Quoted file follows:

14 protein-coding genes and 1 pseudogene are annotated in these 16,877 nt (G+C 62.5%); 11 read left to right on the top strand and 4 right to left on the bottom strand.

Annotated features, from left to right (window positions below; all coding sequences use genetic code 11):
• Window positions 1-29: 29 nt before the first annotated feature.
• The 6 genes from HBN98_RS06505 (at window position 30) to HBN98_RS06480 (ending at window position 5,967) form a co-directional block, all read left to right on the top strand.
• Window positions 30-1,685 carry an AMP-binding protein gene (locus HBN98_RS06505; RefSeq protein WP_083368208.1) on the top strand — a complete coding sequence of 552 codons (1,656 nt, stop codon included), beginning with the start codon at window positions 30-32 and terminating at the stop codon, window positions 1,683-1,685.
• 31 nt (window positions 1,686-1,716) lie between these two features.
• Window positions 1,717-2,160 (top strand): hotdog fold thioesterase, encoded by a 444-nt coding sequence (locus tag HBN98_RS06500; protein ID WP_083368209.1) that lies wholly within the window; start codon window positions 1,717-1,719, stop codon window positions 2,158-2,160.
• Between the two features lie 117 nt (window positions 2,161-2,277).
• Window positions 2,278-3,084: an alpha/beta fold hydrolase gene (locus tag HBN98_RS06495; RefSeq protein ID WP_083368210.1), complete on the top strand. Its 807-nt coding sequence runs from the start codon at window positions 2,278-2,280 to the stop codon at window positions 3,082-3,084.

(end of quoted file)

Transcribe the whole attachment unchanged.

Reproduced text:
14 protein-coding genes and 1 pseudogene are annotated in these 16,877 nt (G+C 62.5%); 11 read left to right on the top strand and 4 right to left on the bottom strand.

Annotated features, from left to right (window positions below; all coding sequences use genetic code 11):
• Window positions 1-29: 29 nt before the first annotated feature.
• The 6 genes from HBN98_RS06505 (at window position 30) to HBN98_RS06480 (ending at window position 5,967) form a co-directional block, all read left to right on the top strand.
• Window positions 30-1,685 carry an AMP-binding protein gene (locus HBN98_RS06505; RefSeq protein WP_083368208.1) on the top strand — a complete coding sequence of 552 codons (1,656 nt, stop codon included), beginning with the start codon at window positions 30-32 and terminating at the stop codon, window positions 1,683-1,685.
• 31 nt (window positions 1,686-1,716) lie between these two features.
• Window positions 1,717-2,160 (top strand): hotdog fold thioesterase, encoded by a 444-nt coding sequence (locus tag HBN98_RS06500; protein ID WP_083368209.1) that lies wholly within the window; start codon window positions 1,717-1,719, stop codon window positions 2,158-2,160.
• Between the two features lie 117 nt (window positions 2,161-2,277).
• Window positions 2,278-3,084: an alpha/beta fold hydrolase gene (locus tag HBN98_RS06495; RefSeq protein ID WP_083368210.1), complete on the top strand. Its 807-nt coding sequence runs from the start codon at window positions 2,278-2,280 to the stop codon at window positions 3,082-3,084.